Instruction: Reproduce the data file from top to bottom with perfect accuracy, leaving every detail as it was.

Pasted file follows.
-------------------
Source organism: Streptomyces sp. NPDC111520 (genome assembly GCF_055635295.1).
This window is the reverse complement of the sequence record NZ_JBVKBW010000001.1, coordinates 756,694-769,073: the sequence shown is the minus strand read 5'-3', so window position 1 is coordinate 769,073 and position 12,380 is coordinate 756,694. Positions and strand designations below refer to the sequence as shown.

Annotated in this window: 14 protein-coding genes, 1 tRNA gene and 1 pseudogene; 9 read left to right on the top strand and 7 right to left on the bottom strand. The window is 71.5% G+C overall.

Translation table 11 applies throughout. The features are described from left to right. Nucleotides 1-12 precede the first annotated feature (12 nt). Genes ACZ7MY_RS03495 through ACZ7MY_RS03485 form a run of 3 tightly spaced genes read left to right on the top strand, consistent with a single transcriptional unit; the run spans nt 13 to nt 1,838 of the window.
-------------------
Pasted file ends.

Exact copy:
Source organism: Streptomyces sp. NPDC111520 (genome assembly GCF_055635295.1).
This window is the reverse complement of the sequence record NZ_JBVKBW010000001.1, coordinates 756,694-769,073: the sequence shown is the minus strand read 5'-3', so window position 1 is coordinate 769,073 and position 12,380 is coordinate 756,694. Positions and strand designations below refer to the sequence as shown.

Annotated in this window: 14 protein-coding genes, 1 tRNA gene and 1 pseudogene; 9 read left to right on the top strand and 7 right to left on the bottom strand. The window is 71.5% G+C overall.

Translation table 11 applies throughout. The features are described from left to right. Nucleotides 1-12 precede the first annotated feature (12 nt). Genes ACZ7MY_RS03495 through ACZ7MY_RS03485 form a run of 3 tightly spaced genes read left to right on the top strand, consistent with a single transcriptional unit; the run spans nt 13 to nt 1,838 of the window.